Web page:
Officials from the European Central Bank, the European Commission and the IMF are due in Athens next week to assess Greece’s fiscal adjustment. The so-called troika will have to advise the EU and the IMF before anymore funding can be released. Should this be more than 130 billion euros, the pressure on Greece to meet its targets will be even greater. One of the issues that the troika team is likely to raise is wage costs. The government is under pressure to broker a deal between labor unions and employers that would see the minimum wage of 751 euros gross reduced and the 13th and 14th monthly salaries reduced and incorporated into the other 12 payments.
Employers and unionists, who are due to meet for talks this week, have balked at these demands and have suggested reductions in social security contributions as a possible alternative. Yiannis Panagopoulos, the head of Greece’s private sector umbrella union, warned the government Wednesday not to attempt to bypass negotiations by drawing up a law scrapping the national collective contract, which is due to expire in June this year. He said this would be an “extreme act.” Politicians were left embarrassed Wednesday by figures which showed that parties were receiving greater funding at a time when voters are being asked for greater sacrifices.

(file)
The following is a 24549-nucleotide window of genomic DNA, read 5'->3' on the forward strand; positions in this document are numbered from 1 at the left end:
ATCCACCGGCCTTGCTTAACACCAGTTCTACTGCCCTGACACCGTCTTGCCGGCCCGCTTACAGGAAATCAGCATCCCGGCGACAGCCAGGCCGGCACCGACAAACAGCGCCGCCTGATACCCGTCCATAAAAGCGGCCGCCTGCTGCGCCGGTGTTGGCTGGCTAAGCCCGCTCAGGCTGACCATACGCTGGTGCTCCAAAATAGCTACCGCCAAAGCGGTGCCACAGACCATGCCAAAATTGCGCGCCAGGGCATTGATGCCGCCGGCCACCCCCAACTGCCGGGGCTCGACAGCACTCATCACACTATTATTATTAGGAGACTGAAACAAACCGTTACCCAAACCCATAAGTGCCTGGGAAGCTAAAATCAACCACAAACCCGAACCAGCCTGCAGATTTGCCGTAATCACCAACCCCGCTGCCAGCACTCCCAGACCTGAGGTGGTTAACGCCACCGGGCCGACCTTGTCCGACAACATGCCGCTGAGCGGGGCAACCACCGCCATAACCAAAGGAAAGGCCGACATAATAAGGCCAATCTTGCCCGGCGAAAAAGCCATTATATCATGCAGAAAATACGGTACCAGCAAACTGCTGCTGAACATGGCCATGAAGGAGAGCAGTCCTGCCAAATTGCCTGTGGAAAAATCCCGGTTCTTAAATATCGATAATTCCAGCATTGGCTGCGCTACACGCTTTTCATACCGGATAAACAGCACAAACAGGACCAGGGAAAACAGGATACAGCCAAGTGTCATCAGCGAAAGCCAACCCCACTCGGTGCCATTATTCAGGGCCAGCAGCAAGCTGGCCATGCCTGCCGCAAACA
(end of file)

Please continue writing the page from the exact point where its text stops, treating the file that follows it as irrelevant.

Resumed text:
According to figures released by the Interior Ministry in response to a question from Democratic Alliance MP Lefteris Avgenakis, state funding for political parties increased by 5.2 million euros last year. The parties received 54 million euros last year compared to 48.8 million in 2010.